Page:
6 PM Sensory Havdalah in the Temple Sinai’s Sukkah

SIMCHAT TORAH

Friday, October 6
10 AM Simchat Torah Morning Service with Yizkor Service at Temple Sinai 
5 PM Dinner for New Students & New Members (Reservations required)
6:30 PM Mostly Musical Shabbat & Simchat Torah Evening Service with Consecration of New Students


*Open to the community. Advanced registration and Community Cards of Admission are required.
 American Sign Language interpreter provided

Livestream and Zoom links will be provided closer to the dates above.

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what are the High Holy Days?

The High Holy Days are a period that spans nearly two months and might better be called the “Season of Return.” Throughout this time, our rituals and services try to guide us back to the best versions of ourselves, which often gets lost in the busyness of life. Our many observances encourage us to pause and reflect, so that we return our various relationships to wholeness and renew our commitment to righteous living.

Elul (אלול)
Change rarely happens overnight, especially when we are the ones trying to break old, unhealthy habits and develop new, healthy ones. The month of Elul gives us time to reorient ourselves to our personal missions and visions so that we can identify where we’ve succeeded and where we’ve fallen short. We offer S’lichot prayers that remind us of the qualities embodied by our ancestors and the divine attributes that we might want to emulate. In Sefardi tradition, S’lichot begins at the beginning of Elul; in Ashkenazi tradition, S'lichot starts at the end of Shabbat about a week before Rosh HaShanah. During Elul there is also a practice of reciting Psalms 27 and 130, symbolically asking God to guide us back to the path of righteousness.

Rosh HaShanah (ראש השנה)
Our preparation in Elul leads us to Rosh HaShanah on the 1st day of the month of Tishrei, which celebrates the creation of the world and God’s sovereignty. We eat round challah to remind us of the cycle of the year and a crown. We hear the blasts of the shofar that announce the presence of God in our midst. The shofar’s penetrating sound rouses our lazy souls to do the work of repentance. 
We call upon God as a loving and forgiving parent who only wants the best for us.

Ten Days of Repentance (עשרת ימי תשובה Aseret Y’mei T’shuvah)
The ten days from the beginning of Rosh HaShanah to the end of Yom Kippur invite us to repair the mistakes of the past year and commit to doing better. One of the rituals during this time is Tashlich, which we often do on the afternoon of Rosh HaShanah. During Tashlich we try to unburden ourselves of our failures and missteps by casting sticks, pebbles, or birdseed into flowing water. (People have often used bread for Tashlich, but it harms the fish and birds and pollutes the water.) This period also includes the Fast of Gedaliah, which takes place on the 3rd of Tishrei. During the daylight fast, we mourn the assassination of the Judean governor Gedaliah by other Jews and remember how important it is for us to support each other and our community. The Shabbat between Rosh HaShanah and Yom Kippur is called Shabbat Shuvah and includes special insertions into prayers that ask God to remember us for goodness and inscribe us in the Book of Life.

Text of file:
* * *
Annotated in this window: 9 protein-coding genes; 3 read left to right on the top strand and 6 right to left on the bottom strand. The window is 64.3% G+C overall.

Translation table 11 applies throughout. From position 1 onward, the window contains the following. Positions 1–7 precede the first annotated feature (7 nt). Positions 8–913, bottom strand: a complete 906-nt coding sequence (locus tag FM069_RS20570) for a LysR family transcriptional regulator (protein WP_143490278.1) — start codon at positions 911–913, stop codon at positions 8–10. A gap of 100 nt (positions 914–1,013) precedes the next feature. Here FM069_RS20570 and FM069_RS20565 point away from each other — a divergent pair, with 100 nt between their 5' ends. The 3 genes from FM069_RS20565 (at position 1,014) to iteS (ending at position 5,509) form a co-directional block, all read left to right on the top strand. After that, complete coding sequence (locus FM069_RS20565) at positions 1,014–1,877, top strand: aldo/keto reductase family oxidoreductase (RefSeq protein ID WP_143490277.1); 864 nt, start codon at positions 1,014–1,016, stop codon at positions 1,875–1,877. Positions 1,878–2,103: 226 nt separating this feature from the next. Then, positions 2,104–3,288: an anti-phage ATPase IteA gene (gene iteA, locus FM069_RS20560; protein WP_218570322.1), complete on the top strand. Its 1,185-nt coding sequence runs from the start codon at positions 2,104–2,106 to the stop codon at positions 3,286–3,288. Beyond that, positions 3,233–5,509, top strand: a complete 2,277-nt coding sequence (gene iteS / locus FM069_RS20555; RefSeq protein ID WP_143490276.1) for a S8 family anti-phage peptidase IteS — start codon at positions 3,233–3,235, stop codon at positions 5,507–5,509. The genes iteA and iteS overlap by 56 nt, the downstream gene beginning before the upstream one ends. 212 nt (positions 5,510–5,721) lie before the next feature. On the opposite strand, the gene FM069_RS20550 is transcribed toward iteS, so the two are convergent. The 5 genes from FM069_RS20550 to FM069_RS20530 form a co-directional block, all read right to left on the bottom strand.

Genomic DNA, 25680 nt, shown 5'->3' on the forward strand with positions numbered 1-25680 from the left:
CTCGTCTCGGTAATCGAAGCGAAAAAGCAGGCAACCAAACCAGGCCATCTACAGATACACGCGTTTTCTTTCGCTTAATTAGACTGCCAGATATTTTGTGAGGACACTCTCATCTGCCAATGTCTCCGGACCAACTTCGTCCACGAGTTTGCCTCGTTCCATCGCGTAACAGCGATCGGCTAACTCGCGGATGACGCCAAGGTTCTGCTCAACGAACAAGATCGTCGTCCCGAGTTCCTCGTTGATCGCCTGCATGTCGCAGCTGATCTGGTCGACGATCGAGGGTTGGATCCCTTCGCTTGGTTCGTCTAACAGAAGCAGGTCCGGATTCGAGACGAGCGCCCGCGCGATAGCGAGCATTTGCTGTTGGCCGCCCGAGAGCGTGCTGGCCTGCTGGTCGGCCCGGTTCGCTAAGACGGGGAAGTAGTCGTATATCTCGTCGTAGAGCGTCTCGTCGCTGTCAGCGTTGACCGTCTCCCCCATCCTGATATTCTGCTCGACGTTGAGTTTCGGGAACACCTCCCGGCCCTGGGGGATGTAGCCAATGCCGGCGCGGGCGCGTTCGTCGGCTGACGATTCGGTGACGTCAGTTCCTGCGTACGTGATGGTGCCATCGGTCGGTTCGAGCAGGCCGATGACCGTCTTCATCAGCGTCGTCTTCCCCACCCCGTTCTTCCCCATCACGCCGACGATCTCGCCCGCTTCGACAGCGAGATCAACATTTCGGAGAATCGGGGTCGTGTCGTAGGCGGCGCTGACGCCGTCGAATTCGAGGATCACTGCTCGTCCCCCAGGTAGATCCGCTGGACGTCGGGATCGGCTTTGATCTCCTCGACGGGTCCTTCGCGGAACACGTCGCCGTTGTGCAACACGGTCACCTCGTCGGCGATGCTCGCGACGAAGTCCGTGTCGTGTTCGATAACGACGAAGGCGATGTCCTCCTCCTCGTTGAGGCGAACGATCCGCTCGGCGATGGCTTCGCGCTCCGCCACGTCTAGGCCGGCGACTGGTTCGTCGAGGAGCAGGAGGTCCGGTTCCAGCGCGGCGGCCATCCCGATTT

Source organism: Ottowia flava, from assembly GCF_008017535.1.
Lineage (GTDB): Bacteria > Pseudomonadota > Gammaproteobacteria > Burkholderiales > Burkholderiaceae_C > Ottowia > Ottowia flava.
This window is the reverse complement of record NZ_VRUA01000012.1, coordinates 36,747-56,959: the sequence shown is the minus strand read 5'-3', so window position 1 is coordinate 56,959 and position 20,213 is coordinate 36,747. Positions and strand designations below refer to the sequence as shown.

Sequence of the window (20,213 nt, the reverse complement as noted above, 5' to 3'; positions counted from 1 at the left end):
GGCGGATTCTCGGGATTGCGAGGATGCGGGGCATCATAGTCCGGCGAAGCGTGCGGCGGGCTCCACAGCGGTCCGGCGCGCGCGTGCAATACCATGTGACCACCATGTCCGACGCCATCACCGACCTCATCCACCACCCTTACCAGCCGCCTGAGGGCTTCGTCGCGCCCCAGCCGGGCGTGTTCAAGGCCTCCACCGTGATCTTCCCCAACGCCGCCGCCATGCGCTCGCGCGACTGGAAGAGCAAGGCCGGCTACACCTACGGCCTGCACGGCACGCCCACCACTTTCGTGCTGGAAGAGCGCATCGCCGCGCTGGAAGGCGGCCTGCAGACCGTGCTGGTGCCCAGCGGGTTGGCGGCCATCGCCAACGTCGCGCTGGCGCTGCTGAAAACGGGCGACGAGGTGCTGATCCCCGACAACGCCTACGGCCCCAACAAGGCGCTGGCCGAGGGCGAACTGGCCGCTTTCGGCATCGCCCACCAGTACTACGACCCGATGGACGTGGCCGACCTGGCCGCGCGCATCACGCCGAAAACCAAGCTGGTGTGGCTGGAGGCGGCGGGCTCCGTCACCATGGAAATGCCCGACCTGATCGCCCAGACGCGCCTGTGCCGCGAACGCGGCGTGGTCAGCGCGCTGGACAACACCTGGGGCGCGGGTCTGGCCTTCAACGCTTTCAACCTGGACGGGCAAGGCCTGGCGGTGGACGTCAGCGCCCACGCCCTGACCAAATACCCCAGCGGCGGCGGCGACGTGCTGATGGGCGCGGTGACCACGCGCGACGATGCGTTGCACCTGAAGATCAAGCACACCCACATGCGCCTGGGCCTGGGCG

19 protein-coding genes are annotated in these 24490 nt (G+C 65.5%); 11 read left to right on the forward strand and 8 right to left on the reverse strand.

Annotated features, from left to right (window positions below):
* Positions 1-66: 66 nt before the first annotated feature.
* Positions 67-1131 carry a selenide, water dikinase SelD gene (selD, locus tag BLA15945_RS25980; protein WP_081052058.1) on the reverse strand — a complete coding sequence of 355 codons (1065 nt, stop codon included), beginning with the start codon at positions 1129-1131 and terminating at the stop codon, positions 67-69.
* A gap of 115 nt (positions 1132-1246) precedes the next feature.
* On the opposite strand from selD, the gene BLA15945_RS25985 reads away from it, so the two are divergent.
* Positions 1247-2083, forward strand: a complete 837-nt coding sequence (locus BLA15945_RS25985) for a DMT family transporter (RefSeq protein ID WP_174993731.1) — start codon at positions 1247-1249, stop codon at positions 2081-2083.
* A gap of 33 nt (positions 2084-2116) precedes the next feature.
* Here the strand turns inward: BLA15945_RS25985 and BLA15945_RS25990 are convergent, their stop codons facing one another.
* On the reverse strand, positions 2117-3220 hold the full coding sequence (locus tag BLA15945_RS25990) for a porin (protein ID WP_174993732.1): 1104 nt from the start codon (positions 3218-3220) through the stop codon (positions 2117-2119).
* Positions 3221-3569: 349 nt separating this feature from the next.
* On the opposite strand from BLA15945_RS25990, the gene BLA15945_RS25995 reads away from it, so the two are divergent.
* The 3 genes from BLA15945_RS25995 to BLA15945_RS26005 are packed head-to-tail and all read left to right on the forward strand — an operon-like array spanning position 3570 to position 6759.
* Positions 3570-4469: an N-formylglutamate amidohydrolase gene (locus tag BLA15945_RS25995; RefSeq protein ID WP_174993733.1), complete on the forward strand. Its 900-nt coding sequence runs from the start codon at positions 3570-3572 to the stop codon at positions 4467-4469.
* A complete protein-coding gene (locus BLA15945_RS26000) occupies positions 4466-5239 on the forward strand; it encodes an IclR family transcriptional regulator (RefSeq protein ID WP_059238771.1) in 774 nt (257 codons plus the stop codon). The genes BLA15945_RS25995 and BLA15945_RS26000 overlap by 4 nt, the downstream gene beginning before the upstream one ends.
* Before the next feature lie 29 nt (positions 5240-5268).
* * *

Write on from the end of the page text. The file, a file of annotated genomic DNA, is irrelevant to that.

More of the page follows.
Yom Kippur (יום כפור)
By the time we reach Yom Kippur, we have hopefully done much of the work of repair to return our human relationships to wholeness. If so, then the services of Yom Kippur focus on how to bring wholeness to our relationship with the Divine. With a full sundown-to-sundown fast from food, drink, sex, cosmetics, and leather; simple clothes (often white); and a day spent in prayer, we ask God to forgive us for the harm we have caused and to guide us toward a better life. The final blasts of the shofar at the end of Yom Kippur mark the Days of Repentance but reverberate within us so we continue 
the work.

Sukkot & Sh’mini Atzeret-Simchat Torah (סכות ושמיני עצרת-שמחת תורה)
The High Holy Days don’t end with Yom Kippur but continue with the festival celebrations of Sukkot and Simchat Torah. On Sukkot we celebrate our many blessings—it’s called Z’man Simchateinu, the Time of Our Joy. We build sukkot, temporary structures with sturdy walls but a porous roof, to remind us to enjoy what we have despite the impermanence of life. We are commanded to “dwell” in the sukkah for seven days, which the rabbis of old understood as eating meals there. You’re also welcome to study, work, and even sleep in it, too! We also shake the lulav, a bouquet of date palm, willow, and myrtle, and etrog (a lemon-like fruit) to acknowledge God’s presence all around us and the gift of the fall harvest.

The Torah also mentions a holiday called Sh’mini Atzeret that’s observed eight days after Sukkot begins. We combine that holiday with a celebration of the Torah called Simchat Torah. During Sh’mini Atzeret-Simchat Torah, we sing and dance with the Torah scrolls. We also read the last chapters 
of the Torah and begin again with the first chapters. 

From the beginning of Elul through the end of Simchat Torah, we have finally come back full-circle—to beginning of the year to the beginning of the Torah, and to our truest selves.

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Thu, February 29 2024 20 Adar I 5784